Log Maintenance is the task that always seems to be overlooked after you set up a new database, get the data migrated, and live through the night the database goes live. Logs are the many different files we use to determine if a benign warning message is a portent to something larger or something that is just wasting precious disk space.
The problem is one of our own desires. As administrators we need to have a deeper understanding of all the connected systems. Did the listener connect to a session? Was there a critical error in the database, and it stopped running? Are Oracle’s watchdog processes still alive?
Introduction of a Tool
Tracking several different types of logs that reside in multiple directories sprawled across the disk is a chore that has become cumbersome over time. Oracle recognized this and created a centralized platform called the “Automatic Diagnostic Repository” (ADR). We will concentrate on the Log Maintenance component of this much larger tool.
ADR is accessed via the Automatic Diagnostic Repository Command Interpreter (ADRCI). This utility will interact with the various diagnostic homes set via the DIAGNOSTIC_DEST parameter in the database, or if that parameter is not set, it will scan your $ORACLE_BASE directory.
Invoking ADRCI is as simple as:
ADRCI: Release 126.96.36.199.0 - Production on Tue Sep 27 15:07:50 2022
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ADR base = "/u01/app/oracle"
The first thing you will likely want to do after invoking ADRCI is show all the directories that ADR maintains. This can be accomplished with the show homes command:
adrci> show homes
Next, we will want to set the homepath and tell the utility that any further commands should only happen inside of this path:
adrci> set homepath diag/rdbms/mydb1/mydb1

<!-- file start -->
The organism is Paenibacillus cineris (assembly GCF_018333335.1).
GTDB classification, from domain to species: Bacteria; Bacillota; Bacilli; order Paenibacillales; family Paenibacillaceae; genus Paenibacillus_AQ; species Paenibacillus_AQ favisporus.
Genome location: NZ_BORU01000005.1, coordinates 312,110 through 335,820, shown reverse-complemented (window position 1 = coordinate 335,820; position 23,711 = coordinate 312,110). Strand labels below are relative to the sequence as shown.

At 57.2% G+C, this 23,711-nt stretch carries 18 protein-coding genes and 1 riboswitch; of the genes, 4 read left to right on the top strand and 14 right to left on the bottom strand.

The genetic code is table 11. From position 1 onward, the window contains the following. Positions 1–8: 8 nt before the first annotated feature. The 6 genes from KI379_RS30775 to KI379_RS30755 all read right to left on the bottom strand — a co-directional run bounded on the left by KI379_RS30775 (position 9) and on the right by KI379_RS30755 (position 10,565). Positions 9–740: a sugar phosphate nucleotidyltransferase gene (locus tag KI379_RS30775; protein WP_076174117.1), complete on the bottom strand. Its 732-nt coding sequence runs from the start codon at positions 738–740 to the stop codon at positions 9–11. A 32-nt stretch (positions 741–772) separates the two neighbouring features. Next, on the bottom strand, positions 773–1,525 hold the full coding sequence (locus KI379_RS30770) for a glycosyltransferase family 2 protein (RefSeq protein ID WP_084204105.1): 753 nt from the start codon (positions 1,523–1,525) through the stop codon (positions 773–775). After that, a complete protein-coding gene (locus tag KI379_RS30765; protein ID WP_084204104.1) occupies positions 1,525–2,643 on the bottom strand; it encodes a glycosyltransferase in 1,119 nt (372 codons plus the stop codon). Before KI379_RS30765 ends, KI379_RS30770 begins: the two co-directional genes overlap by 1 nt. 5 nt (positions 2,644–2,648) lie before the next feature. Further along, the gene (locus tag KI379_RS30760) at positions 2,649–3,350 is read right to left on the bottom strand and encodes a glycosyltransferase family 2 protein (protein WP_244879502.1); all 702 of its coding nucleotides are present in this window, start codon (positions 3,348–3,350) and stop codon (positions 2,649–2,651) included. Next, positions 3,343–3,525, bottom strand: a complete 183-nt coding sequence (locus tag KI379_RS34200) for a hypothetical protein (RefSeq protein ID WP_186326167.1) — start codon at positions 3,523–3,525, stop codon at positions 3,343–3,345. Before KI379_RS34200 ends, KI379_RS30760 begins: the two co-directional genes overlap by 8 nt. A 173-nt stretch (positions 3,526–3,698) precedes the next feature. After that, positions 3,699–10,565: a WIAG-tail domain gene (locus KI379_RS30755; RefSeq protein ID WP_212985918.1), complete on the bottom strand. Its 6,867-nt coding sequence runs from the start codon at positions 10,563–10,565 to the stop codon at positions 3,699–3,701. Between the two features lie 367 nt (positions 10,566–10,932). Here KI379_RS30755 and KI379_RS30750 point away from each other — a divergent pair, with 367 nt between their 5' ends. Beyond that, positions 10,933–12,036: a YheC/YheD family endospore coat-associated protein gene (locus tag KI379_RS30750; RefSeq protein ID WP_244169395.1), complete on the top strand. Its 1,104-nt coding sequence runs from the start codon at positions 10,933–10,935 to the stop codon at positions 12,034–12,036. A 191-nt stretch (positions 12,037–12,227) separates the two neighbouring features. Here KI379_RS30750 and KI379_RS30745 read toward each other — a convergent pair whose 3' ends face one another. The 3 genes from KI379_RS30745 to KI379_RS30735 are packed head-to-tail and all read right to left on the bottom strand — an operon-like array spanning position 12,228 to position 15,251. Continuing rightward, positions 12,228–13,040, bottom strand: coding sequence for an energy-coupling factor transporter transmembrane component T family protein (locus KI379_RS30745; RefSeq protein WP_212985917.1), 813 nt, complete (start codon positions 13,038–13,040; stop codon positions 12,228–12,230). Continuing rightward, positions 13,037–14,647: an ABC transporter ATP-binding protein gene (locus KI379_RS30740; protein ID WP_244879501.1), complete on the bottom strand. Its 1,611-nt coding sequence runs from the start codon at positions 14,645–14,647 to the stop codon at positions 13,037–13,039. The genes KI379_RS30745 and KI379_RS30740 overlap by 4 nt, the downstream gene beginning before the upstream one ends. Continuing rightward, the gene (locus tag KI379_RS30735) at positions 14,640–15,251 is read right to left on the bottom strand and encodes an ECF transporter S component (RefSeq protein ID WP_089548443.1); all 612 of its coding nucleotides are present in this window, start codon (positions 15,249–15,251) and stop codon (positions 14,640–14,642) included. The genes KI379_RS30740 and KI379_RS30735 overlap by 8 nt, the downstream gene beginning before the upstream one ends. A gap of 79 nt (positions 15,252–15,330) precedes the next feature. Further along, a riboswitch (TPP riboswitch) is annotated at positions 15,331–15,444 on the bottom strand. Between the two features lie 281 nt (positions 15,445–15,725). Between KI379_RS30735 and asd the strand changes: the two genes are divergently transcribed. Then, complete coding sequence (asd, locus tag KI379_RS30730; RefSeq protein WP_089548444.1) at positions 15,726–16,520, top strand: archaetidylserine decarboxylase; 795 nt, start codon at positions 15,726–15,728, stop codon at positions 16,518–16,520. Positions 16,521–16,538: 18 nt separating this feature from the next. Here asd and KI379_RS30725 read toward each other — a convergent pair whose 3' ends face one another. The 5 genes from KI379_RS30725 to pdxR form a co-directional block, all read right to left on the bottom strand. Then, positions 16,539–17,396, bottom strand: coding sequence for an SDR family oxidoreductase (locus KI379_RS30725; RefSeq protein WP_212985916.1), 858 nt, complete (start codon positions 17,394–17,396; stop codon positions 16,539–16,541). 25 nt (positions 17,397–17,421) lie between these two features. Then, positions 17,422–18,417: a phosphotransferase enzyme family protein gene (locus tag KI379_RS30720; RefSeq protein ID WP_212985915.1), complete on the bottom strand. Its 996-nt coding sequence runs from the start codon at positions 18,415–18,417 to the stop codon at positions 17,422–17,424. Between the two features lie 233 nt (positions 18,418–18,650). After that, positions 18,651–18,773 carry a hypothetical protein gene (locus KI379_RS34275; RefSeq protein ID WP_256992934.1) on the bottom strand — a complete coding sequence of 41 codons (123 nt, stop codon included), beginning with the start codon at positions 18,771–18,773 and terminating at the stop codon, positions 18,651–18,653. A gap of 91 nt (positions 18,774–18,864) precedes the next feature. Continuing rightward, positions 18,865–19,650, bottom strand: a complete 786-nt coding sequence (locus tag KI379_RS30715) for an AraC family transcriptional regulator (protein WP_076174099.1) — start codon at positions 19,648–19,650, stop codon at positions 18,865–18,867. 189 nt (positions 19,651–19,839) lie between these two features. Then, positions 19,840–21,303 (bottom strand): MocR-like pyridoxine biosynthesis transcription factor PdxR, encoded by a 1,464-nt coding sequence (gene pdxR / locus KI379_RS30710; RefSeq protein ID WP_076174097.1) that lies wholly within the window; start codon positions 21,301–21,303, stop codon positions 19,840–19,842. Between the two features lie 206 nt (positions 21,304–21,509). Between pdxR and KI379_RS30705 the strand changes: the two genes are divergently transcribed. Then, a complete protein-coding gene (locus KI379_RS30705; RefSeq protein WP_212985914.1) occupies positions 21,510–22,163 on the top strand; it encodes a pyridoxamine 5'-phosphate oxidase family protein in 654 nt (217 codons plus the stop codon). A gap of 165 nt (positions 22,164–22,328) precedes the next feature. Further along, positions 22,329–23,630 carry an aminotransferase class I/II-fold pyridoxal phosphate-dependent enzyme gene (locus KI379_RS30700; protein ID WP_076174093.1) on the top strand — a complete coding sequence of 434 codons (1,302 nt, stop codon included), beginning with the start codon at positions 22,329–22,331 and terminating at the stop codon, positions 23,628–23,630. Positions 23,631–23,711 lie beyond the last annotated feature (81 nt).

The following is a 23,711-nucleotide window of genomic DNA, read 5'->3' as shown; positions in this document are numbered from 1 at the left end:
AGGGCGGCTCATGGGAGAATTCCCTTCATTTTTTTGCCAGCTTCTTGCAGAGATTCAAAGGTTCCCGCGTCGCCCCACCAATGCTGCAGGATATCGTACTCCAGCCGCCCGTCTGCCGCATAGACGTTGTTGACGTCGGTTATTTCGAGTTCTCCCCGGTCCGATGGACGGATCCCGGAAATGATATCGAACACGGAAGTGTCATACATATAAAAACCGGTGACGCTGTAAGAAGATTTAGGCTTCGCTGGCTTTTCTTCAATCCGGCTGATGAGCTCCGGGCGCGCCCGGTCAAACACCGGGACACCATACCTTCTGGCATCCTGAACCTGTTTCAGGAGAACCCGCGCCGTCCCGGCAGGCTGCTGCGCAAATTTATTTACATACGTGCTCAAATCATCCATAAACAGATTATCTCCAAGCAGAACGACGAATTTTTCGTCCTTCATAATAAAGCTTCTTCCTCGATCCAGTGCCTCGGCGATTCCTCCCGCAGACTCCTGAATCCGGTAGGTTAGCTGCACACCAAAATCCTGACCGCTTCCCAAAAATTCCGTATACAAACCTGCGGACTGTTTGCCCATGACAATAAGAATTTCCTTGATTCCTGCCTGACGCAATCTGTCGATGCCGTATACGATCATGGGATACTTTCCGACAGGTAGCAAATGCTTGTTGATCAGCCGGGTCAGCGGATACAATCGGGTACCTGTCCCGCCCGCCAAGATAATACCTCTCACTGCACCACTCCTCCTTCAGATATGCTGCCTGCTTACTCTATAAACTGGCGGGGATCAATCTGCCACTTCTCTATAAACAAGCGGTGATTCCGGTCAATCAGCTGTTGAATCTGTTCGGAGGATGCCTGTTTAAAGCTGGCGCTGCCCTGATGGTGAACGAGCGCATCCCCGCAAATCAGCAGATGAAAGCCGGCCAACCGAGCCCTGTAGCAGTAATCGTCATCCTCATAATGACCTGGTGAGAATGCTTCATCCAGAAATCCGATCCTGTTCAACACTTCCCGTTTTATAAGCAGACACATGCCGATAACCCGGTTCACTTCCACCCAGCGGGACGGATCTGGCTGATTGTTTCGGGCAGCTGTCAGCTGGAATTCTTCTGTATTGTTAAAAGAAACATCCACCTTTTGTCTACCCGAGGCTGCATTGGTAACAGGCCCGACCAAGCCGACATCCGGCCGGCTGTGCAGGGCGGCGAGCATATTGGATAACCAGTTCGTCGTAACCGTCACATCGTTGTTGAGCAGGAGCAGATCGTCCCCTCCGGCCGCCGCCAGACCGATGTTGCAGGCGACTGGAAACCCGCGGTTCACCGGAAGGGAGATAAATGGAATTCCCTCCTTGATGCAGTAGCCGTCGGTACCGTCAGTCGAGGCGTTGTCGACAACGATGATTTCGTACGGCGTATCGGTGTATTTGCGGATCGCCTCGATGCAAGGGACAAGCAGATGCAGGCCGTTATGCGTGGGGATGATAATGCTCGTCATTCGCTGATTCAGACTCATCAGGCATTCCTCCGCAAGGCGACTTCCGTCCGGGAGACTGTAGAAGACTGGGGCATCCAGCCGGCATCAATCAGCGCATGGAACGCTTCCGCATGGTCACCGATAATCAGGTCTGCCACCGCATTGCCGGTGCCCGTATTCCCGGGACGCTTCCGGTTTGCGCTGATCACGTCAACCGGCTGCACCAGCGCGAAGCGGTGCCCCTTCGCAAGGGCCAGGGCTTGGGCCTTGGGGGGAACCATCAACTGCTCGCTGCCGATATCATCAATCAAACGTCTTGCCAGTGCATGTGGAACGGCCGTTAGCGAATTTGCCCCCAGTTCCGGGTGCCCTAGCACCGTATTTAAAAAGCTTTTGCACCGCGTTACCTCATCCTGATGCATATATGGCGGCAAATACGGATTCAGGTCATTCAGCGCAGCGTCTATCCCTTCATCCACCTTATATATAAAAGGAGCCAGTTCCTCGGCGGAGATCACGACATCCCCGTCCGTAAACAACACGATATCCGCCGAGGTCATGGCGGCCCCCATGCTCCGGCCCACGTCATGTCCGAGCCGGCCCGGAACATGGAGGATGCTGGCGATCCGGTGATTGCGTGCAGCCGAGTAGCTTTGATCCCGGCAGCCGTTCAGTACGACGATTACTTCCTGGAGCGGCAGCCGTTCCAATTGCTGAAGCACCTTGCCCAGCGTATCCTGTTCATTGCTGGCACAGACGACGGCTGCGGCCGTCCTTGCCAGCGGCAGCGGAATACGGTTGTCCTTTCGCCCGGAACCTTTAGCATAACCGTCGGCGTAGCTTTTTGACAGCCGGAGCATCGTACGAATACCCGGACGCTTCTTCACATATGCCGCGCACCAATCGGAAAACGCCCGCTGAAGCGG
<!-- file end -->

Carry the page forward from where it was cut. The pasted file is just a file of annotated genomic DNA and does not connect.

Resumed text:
Now that we have our homepath set, we can start looking at the actual log maintenance. The PURGE command is how we remove these records and files. The PURGE has a couple of different options:
Purging alert data older than 30 days would be accomplished by running the following command:
adrci> purge -age 43200 -type alert
Now, if you’ve gotten this far, you are wondering what the gotchas might be. There are 2 notable exceptions that will still require manual handling:
Database Alert logs
Of course, with any exception, there is an exception – in 19c or higher, you can set the following listener.ora parameters to rotate the listener logs:
Also, be aware that if you use different users for multiple instances of the database, or if you are using grid infrastructure, you may need to run this process as the various users who own the objects.
This blog should give you the basic components needed to create a database log maintenance solution. By iterating through the homepaths and purge types and then manually rotating and purging the Database Alert log and Listener log, you should be able to keep the logging in check and not get any surprise disk alerts.
As always if you have any additional questions or if we can help, contact us here. We would love to see how House of Brick can help you.